Tiny Pottery

So I’m a potter now. Never really did it before. A bit on my art foundation, but none on my degree or since. I saw a tiny potter’s wheel online and thought it was the most ridiculous thing I had ever seen, so naturally got one. It sat mostly unused for 6 months because what’s the point if I can’t fire them. I don’t know any potters so no access to kilns, and even if I did, I wouldn’t trust my stuff not to ruin the kiln..

So time passed, then somehow I became aware of Microwave Kilns so the circle was complete.

To my shame, I get all my kit off Amazon, presumably there are London shops I can use, but I don’t know of any yet. My first wheel cost £20, and was like this: it’s USB powered, which I found funny, but it turned out that it didn’t have enough oomph to keep spinning when you apply pressure to the clay. The first clay I used was ‘air drying’ terracotta-like – I gave it a go as I had it lying about. It was a bit old and slightly stiff, but it worked well enough to hook me.

I did a tiny amount of research and found out that people recommend wheels with at least 22000 rpm. So I got one that was mains powered, it cost £50, has a drip tray (the first wheel was REALLY messy), and can spin in both directions. And it’s blue! It was out of stock for ages, but the wait was worth it. While I waited, I found out all about microwave kilns (MWK). Youtube is a wonderful thing. You can use them for pottery, fusing glass, and I think enameling.

As a not-potter, I love my MWK, but I have never used a proper kiln. You have no control over it, there is no temperature setting; you get what you get. They seem to come in 3 sizes. In mine, the maximum height inside is 45mm. I think the size affects the speed it comes to temperature, and basically, you need to heat in small increments until you know what your kiln and microwave combo does. It came with no instructions so it’s trial and error to start with. As far as I worked out, they all seem to be made in the same factory in China, so branded or not branded they are all the same. There is some kind of magic that happens in the MWK, all the little wiggly energy waves get trapped inside and heat up the interior. There is no way of knowing for sure (as in I have never put firing cones in it) but I think mine gets up to about 1000°C.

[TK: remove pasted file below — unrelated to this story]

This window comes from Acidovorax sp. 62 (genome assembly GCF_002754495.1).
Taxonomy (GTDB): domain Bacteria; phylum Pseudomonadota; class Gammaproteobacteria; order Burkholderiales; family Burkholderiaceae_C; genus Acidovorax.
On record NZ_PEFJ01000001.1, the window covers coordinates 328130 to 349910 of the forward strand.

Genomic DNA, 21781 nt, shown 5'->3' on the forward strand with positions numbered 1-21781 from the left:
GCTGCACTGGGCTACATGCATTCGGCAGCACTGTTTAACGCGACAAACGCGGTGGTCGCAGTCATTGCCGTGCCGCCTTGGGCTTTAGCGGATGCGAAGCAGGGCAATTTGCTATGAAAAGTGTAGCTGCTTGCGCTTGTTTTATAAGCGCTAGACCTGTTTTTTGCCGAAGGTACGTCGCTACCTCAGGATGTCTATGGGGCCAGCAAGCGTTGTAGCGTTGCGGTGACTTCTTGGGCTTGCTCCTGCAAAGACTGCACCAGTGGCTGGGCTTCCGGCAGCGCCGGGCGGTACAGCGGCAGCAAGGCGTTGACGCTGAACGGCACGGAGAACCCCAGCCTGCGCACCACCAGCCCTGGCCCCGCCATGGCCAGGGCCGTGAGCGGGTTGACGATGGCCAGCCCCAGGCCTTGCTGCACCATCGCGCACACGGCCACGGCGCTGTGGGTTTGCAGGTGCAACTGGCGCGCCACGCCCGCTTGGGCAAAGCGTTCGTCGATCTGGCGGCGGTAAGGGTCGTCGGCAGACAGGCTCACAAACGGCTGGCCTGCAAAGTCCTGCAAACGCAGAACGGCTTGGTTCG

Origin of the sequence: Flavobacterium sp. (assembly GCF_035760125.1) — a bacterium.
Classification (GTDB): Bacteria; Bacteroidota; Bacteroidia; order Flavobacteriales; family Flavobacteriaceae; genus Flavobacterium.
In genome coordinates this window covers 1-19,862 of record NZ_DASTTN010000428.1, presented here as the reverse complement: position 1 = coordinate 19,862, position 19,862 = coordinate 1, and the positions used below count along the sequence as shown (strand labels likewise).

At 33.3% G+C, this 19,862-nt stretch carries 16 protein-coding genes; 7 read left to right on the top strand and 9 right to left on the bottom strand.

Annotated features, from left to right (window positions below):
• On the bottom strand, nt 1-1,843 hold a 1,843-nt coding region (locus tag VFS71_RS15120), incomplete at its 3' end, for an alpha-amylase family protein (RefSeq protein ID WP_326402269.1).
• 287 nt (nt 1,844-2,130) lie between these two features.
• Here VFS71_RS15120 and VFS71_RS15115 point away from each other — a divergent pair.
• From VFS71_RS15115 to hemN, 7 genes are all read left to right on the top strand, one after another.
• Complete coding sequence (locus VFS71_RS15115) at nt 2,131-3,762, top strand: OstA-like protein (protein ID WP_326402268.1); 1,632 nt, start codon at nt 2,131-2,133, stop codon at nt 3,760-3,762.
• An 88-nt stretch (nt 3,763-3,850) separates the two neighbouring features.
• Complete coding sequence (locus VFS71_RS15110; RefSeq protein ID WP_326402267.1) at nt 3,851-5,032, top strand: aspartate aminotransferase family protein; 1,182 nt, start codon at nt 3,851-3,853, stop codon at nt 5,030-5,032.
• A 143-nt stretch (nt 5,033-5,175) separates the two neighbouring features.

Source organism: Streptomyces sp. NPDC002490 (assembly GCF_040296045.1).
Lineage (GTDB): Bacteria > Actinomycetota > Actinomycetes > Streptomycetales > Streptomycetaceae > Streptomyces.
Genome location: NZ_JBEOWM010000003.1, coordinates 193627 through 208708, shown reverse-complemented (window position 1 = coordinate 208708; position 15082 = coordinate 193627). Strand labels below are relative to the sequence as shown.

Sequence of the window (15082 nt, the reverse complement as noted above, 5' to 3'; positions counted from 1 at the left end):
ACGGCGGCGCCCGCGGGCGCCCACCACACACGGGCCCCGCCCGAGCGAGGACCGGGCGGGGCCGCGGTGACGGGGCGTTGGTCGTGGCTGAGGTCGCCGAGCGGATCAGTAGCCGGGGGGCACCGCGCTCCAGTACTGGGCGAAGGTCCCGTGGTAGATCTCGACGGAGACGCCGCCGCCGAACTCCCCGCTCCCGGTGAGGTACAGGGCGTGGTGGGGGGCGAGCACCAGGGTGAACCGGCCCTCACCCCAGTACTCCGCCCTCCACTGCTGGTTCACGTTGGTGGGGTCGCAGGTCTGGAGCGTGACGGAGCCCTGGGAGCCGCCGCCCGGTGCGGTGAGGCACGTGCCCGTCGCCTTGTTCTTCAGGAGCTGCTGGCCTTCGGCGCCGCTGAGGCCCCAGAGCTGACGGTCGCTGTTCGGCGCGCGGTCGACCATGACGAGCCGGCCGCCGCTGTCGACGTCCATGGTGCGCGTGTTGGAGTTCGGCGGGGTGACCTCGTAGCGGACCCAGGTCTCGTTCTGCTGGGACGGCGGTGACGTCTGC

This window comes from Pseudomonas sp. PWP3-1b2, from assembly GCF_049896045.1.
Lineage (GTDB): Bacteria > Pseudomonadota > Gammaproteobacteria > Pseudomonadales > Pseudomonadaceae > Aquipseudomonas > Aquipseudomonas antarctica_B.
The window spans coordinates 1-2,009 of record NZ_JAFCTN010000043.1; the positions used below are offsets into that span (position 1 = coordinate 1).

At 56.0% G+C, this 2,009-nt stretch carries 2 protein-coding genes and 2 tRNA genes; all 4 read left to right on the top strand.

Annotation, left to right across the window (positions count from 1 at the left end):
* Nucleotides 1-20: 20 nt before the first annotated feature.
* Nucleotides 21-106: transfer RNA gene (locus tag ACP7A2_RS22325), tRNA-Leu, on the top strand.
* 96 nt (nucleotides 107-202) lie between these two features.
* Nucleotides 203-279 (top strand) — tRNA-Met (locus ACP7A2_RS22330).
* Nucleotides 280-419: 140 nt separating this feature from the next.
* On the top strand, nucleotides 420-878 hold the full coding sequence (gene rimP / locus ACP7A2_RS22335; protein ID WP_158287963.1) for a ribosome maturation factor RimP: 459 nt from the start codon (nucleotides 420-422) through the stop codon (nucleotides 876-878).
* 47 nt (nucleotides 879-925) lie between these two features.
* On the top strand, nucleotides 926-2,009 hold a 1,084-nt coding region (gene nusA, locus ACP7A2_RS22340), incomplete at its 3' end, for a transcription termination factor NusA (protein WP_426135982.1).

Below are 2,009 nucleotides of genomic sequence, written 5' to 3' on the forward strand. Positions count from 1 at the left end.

I mostly use a white stoneware clay I got from Amazon (links below), but keen to try out porceline.

My microwave is 800w. Here’s my complicated firing schedule:

  • Bisque firing: 15 minutes, check it, 15 more minutes. Boom.
    Listen carefully for the first minute or so. If a pots gonna pop, this is when and you will hear it!
  • Glaze firing: 15 minutes, check, 17 minutes. Done.
    Basically, when glazing, I check after 30 mins or so then get the MWK out, onto a heat-resistant surface (cupcake tray) and open it up to see if I can see a good shine to the surface, if not, back in for a minute or so.

Glazing

I knew nothing at all about glazing. One of the first videos I saw on tiny pottery used Mayco Stroke and Coat because these underglaze and glaze at the same time (learning all the way here). So I started with a range of Mayco Stroke and Coat colours, and to this I added a clear glaze, 2 crystals, and a cobblestone. I want to get a crackle and a turquoise, maybe some sort of flux. That will do me for a while as I only use a tiny amount each time!

Links

USB Wheel
https://www.amazon.co.uk/Pottery-Ceramic-Machine-16%C3%9711%C3%979cm-Rotating/dp/B07Y5H3J92

Mains Powered Wheel
https://www.amazon.co.uk/Pottery-Electric-Ceramics-Removable-Creative/dp/B09JKL13H9

Microwave Kiln
https://www.amazon.co.uk/Extra-Large-Microwave-Fusing-Sheets/dp/B072BQ67H8

Clay
https://www.amazon.co.uk/PEBEO-White-Modelling-Clay-11-5cm/dp/B005SBG91U

Stroke & Coat
https://www.hobbyceramicraft.co.uk/paints-glazes-fired-colours-glazes-stroke-coat

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